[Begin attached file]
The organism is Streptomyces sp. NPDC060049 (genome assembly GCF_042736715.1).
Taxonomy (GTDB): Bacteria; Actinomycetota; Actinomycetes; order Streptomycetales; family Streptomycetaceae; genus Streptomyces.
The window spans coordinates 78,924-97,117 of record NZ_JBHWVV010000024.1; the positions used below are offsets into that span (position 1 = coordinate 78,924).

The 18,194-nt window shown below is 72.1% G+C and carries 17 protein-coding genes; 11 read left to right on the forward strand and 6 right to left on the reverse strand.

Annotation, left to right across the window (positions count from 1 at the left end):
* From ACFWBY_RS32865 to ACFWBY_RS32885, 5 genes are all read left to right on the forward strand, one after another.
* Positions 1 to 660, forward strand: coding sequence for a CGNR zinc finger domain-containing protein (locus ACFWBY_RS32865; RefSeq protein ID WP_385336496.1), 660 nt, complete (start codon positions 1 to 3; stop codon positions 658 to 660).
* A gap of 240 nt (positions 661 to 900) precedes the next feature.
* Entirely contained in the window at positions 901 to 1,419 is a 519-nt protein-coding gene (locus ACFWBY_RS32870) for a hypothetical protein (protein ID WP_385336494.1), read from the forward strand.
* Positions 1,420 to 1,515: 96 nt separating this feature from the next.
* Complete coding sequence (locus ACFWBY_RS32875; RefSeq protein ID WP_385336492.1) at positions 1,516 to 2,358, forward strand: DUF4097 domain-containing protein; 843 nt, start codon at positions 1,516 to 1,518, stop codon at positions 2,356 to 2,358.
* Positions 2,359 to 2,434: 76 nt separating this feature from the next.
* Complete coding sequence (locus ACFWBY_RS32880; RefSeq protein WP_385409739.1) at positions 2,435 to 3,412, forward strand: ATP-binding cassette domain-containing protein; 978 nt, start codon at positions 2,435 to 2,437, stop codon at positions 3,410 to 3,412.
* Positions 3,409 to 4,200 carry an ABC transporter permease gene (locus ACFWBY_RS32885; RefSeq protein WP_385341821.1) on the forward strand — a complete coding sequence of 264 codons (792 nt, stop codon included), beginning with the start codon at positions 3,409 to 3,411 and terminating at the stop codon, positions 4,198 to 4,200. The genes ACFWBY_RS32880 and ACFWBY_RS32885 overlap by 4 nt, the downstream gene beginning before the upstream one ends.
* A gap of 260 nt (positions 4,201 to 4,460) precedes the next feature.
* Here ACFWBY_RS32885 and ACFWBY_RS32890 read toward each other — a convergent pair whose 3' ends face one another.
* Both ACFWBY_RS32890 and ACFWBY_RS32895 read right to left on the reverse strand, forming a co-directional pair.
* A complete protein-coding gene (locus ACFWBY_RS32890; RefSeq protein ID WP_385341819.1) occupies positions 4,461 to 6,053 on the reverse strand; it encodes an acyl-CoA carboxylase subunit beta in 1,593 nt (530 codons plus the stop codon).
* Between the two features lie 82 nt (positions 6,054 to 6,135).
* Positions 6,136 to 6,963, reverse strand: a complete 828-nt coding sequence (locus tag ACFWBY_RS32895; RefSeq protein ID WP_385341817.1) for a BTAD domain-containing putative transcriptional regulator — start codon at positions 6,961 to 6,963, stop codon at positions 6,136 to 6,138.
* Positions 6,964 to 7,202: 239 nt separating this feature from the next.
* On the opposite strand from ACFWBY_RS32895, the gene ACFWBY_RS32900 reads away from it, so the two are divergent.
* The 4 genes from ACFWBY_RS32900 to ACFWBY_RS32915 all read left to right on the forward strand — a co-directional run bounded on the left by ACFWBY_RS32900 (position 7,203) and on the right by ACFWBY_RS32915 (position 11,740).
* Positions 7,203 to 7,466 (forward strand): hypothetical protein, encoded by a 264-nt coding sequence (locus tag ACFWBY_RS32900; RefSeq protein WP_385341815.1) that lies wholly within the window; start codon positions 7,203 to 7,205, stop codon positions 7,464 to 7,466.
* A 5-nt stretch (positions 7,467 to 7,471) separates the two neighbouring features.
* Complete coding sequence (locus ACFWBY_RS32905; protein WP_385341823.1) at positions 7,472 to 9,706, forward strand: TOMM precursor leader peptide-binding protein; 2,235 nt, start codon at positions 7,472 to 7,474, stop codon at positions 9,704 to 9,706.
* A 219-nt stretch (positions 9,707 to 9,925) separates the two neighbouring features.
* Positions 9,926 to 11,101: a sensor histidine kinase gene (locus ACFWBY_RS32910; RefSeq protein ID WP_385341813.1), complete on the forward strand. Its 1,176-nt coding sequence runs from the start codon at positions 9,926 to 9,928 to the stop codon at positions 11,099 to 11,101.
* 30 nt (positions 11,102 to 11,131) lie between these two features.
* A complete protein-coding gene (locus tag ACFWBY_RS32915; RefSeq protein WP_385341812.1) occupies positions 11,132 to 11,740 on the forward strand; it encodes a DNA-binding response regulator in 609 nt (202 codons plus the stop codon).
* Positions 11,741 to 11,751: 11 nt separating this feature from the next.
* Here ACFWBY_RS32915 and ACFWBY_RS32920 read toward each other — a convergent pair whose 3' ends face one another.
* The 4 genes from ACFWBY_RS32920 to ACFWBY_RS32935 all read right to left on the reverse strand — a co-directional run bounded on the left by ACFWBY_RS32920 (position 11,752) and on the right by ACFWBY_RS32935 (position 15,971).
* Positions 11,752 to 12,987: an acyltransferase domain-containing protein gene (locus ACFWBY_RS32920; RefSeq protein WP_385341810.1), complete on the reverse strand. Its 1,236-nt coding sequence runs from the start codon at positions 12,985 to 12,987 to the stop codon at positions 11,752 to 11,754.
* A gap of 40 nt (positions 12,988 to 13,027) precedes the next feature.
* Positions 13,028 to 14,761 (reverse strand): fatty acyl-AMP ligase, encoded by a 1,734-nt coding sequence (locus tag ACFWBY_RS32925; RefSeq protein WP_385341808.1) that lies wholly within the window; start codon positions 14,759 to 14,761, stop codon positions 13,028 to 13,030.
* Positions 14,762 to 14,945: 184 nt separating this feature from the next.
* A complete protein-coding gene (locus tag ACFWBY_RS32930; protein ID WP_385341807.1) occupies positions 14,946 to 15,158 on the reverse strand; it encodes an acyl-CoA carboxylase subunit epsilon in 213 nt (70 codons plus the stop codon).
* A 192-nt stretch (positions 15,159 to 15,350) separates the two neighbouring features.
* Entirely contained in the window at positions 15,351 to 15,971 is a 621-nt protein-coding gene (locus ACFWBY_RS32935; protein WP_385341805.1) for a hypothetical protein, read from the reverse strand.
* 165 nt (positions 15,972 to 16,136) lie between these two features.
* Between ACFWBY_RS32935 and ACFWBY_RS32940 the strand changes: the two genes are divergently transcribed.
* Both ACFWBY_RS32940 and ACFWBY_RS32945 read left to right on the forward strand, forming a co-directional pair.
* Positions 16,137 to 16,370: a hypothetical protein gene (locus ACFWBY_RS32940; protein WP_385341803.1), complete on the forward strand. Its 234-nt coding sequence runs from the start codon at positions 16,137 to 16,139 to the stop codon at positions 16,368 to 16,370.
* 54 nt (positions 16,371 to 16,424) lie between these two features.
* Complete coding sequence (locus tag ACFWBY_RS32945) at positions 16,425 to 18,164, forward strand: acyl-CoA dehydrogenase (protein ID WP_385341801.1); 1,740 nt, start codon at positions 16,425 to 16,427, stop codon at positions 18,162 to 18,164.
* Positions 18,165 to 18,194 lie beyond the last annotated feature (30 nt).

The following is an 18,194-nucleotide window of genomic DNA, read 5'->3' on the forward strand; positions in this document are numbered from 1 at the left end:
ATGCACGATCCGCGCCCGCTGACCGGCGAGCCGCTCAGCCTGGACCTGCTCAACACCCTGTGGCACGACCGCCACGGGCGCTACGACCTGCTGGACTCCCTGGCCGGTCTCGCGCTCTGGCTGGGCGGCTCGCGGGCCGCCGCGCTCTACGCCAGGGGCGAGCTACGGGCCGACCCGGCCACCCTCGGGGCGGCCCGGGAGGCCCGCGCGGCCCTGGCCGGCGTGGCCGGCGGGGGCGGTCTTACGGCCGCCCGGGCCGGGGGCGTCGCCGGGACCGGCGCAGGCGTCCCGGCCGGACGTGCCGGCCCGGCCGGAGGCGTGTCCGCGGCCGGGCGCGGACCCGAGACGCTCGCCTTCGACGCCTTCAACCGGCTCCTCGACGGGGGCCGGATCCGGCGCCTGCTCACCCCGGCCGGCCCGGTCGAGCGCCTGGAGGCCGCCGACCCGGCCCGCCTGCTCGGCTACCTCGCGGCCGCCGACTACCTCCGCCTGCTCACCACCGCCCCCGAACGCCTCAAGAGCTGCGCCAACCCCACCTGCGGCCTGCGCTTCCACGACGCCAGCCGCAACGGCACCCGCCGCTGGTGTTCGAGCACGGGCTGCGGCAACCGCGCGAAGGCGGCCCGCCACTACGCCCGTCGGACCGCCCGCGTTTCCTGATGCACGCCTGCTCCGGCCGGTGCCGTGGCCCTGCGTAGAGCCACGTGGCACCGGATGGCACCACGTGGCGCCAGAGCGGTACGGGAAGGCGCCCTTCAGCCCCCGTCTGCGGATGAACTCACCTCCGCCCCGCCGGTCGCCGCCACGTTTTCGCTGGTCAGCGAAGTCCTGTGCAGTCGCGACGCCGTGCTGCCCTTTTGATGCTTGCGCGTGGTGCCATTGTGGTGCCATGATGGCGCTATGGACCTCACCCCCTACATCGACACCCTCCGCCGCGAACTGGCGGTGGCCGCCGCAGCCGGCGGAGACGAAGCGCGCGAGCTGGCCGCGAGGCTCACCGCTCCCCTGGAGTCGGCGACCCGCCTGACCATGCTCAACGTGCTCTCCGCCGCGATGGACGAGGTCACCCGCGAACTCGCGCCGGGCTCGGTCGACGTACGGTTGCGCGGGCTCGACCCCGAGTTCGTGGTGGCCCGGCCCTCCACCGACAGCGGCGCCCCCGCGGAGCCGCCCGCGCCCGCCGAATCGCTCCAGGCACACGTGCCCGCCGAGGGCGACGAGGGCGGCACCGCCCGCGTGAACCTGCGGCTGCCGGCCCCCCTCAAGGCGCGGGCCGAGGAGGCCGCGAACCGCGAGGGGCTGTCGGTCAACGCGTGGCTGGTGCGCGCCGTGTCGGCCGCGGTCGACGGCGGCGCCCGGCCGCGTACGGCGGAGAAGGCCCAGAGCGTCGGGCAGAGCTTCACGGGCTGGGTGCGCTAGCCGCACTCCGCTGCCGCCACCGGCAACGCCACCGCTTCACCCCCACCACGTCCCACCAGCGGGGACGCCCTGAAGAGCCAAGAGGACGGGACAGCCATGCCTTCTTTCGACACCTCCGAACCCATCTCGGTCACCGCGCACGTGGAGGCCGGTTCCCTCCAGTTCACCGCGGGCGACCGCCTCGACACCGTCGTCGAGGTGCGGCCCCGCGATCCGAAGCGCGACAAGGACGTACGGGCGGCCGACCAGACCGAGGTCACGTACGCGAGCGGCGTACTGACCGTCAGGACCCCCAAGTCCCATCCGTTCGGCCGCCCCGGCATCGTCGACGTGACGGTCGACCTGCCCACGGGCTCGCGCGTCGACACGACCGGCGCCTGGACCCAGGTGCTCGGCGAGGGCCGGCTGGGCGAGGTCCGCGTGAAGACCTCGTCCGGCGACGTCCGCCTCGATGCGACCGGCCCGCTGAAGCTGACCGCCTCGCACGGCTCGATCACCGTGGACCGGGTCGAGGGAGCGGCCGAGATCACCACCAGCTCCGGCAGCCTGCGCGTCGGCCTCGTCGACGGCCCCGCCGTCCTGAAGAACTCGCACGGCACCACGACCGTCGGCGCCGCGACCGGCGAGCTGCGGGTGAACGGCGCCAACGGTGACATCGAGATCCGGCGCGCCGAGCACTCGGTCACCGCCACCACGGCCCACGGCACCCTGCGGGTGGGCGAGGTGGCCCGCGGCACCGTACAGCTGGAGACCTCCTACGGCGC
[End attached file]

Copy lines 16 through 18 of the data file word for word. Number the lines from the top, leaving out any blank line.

* Here ACFWBY_RS32885 and ACFWBY_RS32890 read toward each other — a convergent pair whose 3' ends face one another.
* Both ACFWBY_RS32890 and ACFWBY_RS32895 read right to left on the reverse strand, forming a co-directional pair.
* A complete protein-coding gene (locus ACFWBY_RS32890; RefSeq protein ID WP_385341819.1) occupies positions 4,461 to 6,053 on the reverse strand; it encodes an acyl-CoA carboxylase subunit beta in 1,593 nt (530 codons plus the stop codon).